This book includes a plain text version that is designed for high accessibility. To use this version please follow this link.
● Analytics


Maximize performance with BI and big data


Comparative analytics enables organizations to benchmark performance against their peers.


By Michael Sanderson T


oday’s healthcare reform policies have created tremendous fi nancial analysis and productivity performance needs for healthcare organizations. Traditionally, business intelligence (BI) tools were


developed to help organizations analyze and improve perfor- mance within their four walls. But changes in the healthcare in- dustry have created an increasingly confusing marketplace that has shifted the demands toward peer-to-peer benchmarking. Comparative analytics enables organizations to benchmark


their reimbursement, utilization and productivity performance against their peers using real-time data rather than relying on older, published information that does not refl ect current industry trends. Businesses can gain insight into a number of areas that impact their performance and identify potential problems, such as: • Am I an outlier for a RAC (recovery audit contactors) audit? • Why am I being denied more on my top 10 procedures? • Why is my staff processing time twice as high? • How does my code utilization in my specialty compare? • Why does my top payer reimburse me 10 days slower? T e value behind comparative analytics is simple: If you


can’t measure it, you can’t manage it. Perhaps the most signifi cant change in the healthcare in-


dustry is reform legislation, which has signifi cantly altered the healthcare landscape for service providers. Among the many changes it has sparked is a nationwide crackdown on Medicare fraud, making it a key priority for RAC auditors to analyze comparative billing data to identify physician outliers among their peer groups. T e Centers for Medicare and Medicaid (CMS) is also initiating more extensive medical necessity reviews to ensure that providers are coding evaluations and management (E&M) services accurately. Since 2011, more than $200 million in overpayments were


recovered by RAC audits, a component of the Tax Relief and Healthcare Act that identifi es improper Medicare payments, including overpayments and underpayments. As a result of this program, there has been a marked increase in the number


18 January 2013


of audits conducted among Medicare service providers, such as hospitals, medical equipment companies and physician practices. With the extraordinary challenges brought about by


healthcare reform, healthcare service providers must look be- yond analyzing proprietary data in order to meet government mandates, minimize the risk of denials and avoid penalties. RAC audits can wreak havoc for providers and practitioners, most of whom don’t even realize they are labeled outliers. To a business that may be an outlier because of excessive claim utilization, the cost of an audit can mean considerable loss of time, money and resources in preparing for one. In worst cases, businesses have been forced to close because they have exhausted their resources as a result of the process. T e good news is peer-to-peer comparative analytics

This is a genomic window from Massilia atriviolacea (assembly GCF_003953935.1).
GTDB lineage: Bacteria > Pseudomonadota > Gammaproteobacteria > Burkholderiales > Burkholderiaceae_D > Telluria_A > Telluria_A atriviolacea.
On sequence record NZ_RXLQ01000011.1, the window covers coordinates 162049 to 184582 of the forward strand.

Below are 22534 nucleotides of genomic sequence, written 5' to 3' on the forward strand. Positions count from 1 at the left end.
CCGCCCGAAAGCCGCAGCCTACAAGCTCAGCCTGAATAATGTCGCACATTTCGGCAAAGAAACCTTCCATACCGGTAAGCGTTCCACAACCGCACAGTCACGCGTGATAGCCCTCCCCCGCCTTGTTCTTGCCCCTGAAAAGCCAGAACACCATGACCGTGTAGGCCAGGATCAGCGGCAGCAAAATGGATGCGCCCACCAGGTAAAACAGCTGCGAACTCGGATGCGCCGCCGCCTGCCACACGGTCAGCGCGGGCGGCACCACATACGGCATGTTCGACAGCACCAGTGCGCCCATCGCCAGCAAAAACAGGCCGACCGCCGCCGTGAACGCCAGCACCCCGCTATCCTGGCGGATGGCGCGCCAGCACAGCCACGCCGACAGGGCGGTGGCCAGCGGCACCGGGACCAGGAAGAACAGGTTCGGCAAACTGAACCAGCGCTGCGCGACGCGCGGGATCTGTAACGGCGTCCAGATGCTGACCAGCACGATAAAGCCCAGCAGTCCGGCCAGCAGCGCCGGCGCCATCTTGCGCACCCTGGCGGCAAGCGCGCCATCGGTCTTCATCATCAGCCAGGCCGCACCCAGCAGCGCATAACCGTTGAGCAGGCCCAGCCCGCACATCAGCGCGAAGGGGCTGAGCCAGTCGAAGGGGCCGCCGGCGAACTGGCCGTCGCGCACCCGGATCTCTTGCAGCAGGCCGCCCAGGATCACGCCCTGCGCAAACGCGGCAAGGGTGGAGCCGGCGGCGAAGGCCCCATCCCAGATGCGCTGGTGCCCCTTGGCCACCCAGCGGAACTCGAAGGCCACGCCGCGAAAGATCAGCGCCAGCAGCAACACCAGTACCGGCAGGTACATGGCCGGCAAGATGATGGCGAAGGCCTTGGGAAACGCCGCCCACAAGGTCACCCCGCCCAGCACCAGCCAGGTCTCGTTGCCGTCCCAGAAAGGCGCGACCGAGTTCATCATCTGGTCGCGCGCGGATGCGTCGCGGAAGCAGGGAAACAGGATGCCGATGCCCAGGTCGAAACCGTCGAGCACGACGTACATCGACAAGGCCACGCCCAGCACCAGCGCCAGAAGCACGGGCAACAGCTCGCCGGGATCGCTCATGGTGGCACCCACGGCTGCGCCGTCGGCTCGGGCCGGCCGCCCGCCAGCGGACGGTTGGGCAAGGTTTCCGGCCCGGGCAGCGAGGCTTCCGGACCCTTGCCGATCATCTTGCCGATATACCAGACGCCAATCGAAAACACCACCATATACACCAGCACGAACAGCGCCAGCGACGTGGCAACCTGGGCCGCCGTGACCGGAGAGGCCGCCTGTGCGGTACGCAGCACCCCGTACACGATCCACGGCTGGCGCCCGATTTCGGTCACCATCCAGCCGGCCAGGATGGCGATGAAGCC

provides clarity, transparency and focus into claims data that until recently has been the sole purview of government agencies and RAC auditors. More and more, medical billing companies and physician practices are turning to compara- tive analytics to help prepare for government audits, provide real-time transparency into claims and billing processes, and benchmark their performance against their peers, either lo- cally or across the country. Business productivity is another key focus of comparative


analytics. It helps businesses uncover internal areas of excellence as well as those that are problematic and may need to adopt more useful practices and procedures. For example, it provides insight into the time it takes a practice to submit a claim and the impact on cash fl ow, as well as claims denial rates, reasons for denials and how this compares to a peer group. Comparative analytics continues to evolve through increas- ingly sophisticated analysis of claims data. Most importantly, it will continue to remain an integral tool for organizations to collect, measure and manage key internal business metrics, compare against peer data to gain meaningful performance insights and help healthcare providers focus more on their core responsibility of patient care.


HMT HEALTH MANAGEMENT TECHNOLOGY www.healthmgttech.com


Michael Sanderson is president of RemitDATA. For more on RemitDATA: www. rsleads.com/301ht-203


Page 1  |  Page 2  |  Page 3  |  Page 4  |  Page 5  |  Page 6  |  Page 7  |  Page 8  |  Page 9  |  Page 10  |  Page 11  |  Page 12  |  Page 13  |  Page 14  |  Page 15  |  Page 16  |  Page 17  |  Page 18  |  Page 19  |  Page 20  |  Page 21  |  Page 22  |  Page 23  |  Page 24  |  Page 25  |  Page 26  |  Page 27  |  Page 28